We have three facts staring at us in the face: the rich getting richer, unemployability being on the rise and the technological revolution leading to artificial intelligence. All add up to the fact that while many get educated few are finding access to quality jobs.

The present educational system must also be seen in the light India’s role in the world. India accounted for 27% of world GDP. The prevalent educational practices were supporting this remarkable position in the global order. India’s modern education, state control and a proliferation of boards and certificates, is able to support but 2% of global GDP, with 17% global population.

The modern school system with same-age classes from kindergarten to Class 12 replaced the multi-age small schools that existed everywhere in this land. A recognised school offered government jobs while the others werre useful only for jobs outside of the government. With one wave the British government delegitimised a 5000-year-old system of education, one that had seen India evolve to a position it had 27% of the global GDP. But then, Britain had conquest and subjugation of the natives as its aim.

In post-Independence India, well into the 21st century, what vision do we have for our children and grandchildren. We have the legacy of a 5000-year-old history, older than most civilisations of the world, and it teaches us about the transience of the present. Certainly the revisioning of school education in India must be practical, and necessarily carry a vision beyond the immediate. We may ask how relevant for today and for tomorrow, is the current model of education? Are trained teachers serving the nation better than the teacher-entrepreneurs we had earlier in our history? Do we need a ‘wiser’ structure?

India is a signatory to the General Agreement on Trade and Tariffs (GATT), where education is included. The governments in the States and at the Centre are trying to adjust the insides so that the status quo can continue. The state is rapidly vacating the educational space with the government-run schools running out of students except in Delhi. While the market asks for greater openness and less regulation, the politics of education has been towards increased centralization and heavier regulation.

A report in Business India (January 23, 2018) explains, “India is no stranger to income inequality, but the gap is widening further. Last year's survey showed that India’s richest 1% held 58% of the country’s total wealth, higher than the global figure of about 50%. According to the latest survey, the wealth of this elite group increased by over Rs. 20.9 lakh crore during the period under review — an amount close to the total expenditure estimated in Union Budget 2017. India's top 1% of the population now holds 73% of the wealth while 67 crore citizens, comprising the country's poorest half, saw their wealth rise by just 1%.”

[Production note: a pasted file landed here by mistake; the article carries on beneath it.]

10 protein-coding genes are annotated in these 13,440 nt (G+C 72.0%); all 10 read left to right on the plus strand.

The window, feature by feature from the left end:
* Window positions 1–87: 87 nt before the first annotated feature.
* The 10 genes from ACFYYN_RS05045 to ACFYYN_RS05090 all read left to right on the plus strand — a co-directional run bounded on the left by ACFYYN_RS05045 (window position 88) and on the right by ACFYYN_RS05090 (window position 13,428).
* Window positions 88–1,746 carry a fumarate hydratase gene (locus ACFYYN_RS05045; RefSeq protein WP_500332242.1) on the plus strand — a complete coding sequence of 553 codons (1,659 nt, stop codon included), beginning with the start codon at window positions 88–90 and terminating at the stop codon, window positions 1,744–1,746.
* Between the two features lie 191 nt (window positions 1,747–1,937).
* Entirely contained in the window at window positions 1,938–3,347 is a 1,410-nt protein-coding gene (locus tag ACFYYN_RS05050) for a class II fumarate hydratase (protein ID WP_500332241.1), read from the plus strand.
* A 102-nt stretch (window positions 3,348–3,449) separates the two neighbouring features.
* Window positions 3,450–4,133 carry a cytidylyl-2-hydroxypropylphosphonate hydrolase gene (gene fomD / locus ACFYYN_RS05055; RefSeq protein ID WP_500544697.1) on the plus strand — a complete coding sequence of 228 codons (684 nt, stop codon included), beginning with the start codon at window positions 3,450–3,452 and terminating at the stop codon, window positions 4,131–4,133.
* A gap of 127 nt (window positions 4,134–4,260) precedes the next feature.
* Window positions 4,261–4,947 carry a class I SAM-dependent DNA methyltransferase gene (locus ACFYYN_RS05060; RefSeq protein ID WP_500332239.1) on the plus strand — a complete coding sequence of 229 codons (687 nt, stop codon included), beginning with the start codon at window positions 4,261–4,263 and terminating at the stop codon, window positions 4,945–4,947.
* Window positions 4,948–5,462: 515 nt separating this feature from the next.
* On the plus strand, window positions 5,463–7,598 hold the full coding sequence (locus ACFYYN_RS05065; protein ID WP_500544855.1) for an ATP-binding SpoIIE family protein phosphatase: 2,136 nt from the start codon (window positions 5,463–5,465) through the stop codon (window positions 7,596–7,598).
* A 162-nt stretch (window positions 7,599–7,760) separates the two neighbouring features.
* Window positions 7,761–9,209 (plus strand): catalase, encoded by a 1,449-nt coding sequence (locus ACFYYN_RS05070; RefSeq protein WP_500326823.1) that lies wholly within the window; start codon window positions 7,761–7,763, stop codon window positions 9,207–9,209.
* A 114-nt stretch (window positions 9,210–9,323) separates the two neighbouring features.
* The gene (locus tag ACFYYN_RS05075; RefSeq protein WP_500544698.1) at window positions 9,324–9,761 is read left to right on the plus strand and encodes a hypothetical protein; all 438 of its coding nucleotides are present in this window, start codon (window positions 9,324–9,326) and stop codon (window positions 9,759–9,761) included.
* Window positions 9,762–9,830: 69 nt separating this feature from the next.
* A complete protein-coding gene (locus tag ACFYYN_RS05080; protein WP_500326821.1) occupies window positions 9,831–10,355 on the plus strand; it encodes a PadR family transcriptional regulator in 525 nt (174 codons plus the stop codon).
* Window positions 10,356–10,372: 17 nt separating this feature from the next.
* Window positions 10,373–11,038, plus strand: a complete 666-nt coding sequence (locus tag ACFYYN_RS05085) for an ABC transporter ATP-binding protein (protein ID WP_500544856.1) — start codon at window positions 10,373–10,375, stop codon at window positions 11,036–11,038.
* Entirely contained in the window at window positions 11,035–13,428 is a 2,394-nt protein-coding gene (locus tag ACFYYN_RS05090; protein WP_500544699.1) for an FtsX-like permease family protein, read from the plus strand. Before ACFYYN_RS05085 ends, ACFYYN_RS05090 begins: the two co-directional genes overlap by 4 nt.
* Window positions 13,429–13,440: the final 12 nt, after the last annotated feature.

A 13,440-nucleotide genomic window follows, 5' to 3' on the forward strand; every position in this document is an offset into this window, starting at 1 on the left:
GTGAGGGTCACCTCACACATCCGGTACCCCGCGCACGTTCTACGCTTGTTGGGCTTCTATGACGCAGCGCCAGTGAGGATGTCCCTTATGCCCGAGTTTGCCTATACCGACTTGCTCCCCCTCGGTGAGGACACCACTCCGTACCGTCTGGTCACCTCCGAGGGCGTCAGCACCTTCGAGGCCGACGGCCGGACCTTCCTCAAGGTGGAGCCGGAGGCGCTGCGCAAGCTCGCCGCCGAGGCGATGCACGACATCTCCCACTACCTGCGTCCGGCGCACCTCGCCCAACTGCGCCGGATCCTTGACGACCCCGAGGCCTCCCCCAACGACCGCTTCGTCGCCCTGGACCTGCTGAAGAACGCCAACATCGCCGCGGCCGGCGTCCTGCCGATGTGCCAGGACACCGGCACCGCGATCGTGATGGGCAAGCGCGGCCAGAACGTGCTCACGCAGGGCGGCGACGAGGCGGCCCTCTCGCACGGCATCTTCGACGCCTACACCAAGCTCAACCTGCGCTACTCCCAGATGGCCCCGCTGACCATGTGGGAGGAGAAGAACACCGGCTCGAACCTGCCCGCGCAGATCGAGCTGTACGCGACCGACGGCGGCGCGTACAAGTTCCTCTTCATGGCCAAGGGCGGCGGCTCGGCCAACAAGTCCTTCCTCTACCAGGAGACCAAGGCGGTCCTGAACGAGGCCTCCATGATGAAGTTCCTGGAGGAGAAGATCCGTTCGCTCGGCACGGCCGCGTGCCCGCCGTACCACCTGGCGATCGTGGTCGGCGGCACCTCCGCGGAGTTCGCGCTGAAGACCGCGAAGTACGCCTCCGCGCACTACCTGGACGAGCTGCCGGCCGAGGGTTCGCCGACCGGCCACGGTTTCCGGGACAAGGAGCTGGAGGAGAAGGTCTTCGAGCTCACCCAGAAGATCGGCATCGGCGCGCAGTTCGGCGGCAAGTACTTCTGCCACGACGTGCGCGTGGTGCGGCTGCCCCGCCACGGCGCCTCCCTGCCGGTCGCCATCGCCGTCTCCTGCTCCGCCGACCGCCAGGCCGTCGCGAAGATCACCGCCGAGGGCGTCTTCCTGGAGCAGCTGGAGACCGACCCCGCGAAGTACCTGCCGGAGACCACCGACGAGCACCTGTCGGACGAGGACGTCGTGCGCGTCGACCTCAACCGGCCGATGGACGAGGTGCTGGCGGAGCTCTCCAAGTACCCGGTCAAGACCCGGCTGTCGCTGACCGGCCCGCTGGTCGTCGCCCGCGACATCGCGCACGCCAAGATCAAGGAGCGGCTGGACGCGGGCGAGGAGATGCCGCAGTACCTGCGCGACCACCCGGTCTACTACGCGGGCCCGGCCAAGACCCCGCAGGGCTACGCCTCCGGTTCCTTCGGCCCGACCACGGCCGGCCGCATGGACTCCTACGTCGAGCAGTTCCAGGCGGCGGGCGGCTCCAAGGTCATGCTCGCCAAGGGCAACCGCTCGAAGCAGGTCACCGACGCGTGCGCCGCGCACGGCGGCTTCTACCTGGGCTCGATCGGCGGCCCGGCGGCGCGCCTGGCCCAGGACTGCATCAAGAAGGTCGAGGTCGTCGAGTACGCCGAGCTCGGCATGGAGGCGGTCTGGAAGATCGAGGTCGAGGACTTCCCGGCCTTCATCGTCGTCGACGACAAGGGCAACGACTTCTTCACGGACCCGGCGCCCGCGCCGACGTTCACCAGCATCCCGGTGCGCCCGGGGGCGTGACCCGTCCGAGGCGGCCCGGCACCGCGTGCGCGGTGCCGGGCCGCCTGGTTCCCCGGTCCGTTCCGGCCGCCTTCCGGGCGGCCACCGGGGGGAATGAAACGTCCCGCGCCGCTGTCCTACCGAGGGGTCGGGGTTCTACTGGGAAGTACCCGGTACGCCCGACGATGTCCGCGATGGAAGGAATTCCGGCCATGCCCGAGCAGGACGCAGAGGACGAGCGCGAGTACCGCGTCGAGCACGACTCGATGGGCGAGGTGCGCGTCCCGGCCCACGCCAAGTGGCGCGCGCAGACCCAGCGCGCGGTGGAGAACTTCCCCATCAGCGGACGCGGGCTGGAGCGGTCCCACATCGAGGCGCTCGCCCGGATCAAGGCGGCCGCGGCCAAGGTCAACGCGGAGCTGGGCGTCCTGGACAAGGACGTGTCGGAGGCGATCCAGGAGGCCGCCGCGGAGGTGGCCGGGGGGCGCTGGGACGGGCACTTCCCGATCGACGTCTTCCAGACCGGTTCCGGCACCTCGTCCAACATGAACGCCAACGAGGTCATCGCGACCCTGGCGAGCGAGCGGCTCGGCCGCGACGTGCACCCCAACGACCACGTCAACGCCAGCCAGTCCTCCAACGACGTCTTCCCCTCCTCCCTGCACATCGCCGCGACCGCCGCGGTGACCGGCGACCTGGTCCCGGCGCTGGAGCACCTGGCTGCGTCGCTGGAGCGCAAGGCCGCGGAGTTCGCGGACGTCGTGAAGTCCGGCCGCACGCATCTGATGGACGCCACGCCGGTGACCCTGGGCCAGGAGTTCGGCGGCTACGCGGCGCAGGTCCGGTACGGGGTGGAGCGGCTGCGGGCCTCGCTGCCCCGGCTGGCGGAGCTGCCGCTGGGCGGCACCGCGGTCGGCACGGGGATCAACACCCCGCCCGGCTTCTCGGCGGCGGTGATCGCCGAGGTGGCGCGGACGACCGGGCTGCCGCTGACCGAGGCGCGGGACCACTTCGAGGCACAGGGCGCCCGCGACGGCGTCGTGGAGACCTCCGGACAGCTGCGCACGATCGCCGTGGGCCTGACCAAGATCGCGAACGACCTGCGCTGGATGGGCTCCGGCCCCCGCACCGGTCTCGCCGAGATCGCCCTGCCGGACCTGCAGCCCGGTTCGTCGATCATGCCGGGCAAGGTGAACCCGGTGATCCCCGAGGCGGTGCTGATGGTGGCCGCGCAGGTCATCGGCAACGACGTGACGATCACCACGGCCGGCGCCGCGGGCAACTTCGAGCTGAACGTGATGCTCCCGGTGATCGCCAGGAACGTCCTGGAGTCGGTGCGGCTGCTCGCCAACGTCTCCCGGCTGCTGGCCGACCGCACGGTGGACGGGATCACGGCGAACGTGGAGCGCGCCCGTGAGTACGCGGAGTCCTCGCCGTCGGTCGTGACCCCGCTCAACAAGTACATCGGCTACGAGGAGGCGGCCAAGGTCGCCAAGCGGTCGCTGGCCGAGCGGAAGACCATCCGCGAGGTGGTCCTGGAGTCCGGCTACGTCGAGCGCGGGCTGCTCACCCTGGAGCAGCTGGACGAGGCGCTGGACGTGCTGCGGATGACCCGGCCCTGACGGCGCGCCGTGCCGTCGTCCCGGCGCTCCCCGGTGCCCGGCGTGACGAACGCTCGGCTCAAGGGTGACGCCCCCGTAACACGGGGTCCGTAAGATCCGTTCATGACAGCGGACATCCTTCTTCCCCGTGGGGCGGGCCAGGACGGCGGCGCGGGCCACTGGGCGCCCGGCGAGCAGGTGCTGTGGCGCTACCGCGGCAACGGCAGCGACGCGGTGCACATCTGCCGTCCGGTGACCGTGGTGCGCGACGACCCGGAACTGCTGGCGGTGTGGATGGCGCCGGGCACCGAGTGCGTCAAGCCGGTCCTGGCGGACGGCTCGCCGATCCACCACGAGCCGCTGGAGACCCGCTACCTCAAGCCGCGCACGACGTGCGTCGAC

In fact, according to Oxfam, India’s richest 1% got richer by 39% in 2018; just 3% rise for the bottom-half.

The needs of education and praxis have moved beyond the mother tongue, the local culture and rituals of patriotism. The urban and semi-urban populations are in hot pursuit of global employability. Nothing short of employment and livelihood for the youth will answer this survival anxiety. Doles and philanthropy are not going to dent this picture. E.F. Schumacher pointed out that Small is Beautiful, not only aesthetically but economically too, and that people matter. He pointed this out in the 1960s when nations were chasing economies of scale... and the mounting problems were visible to all. Unfortunately, the excitement about the large-scale project is located in the rapacious heart of the economic system. Individuals aspire after the larger, and capital looks for ways of making the large work.

Employment is different from jobs! You have a job when you work for someone. You can be employed as a subsistence farmer, a carpenter, a blacksmith, an app producer, a printer, a seller, without having a salaried job. The Artificial Intelligence revolution, and computerisation, are reducing jobs. More and more organisations buy services rather than offer jobs. Not only does it save office space and make the bottom line better, it offers agility. And the tech universe has veered to Artificial Intelligence, where the phone knows which is your best way home, cars are self-driven, and machines know what to do, needing humans to fix them only when there is a problem. J. Krishnamurti asked in 1983, rather prophetically: “What is going to happen to our brains when the computer and robot take over, when industry invents ultra-intelligent machines?”

Uncertainty afflicts the large organisations as well as the individual. India’s education trains people for jobs. India, before the British, had entrepreneurs at every turn, including the teacher-entrepreneur, if one may use this term with no pejorative connotation. A completely different set of skills and attitudes are needed for the serial entrepreneur.

India needs to choose again. Will our children need to look only to the monolithic huge corporations for jobs? Or will they experience their beings as independent thinkers and viable entrepreneurs? Will they see options, or only see monolithic control? What can we learn about education from the monumental work of Dharampal and the India that had a 27% of the global GDP? Something very right seemed to have been happening in education 400 years ago. What can we reclaim, and what do we need to learn from the world around? What made decentralised, loosely structured education better than the centralised large edifices of our nation?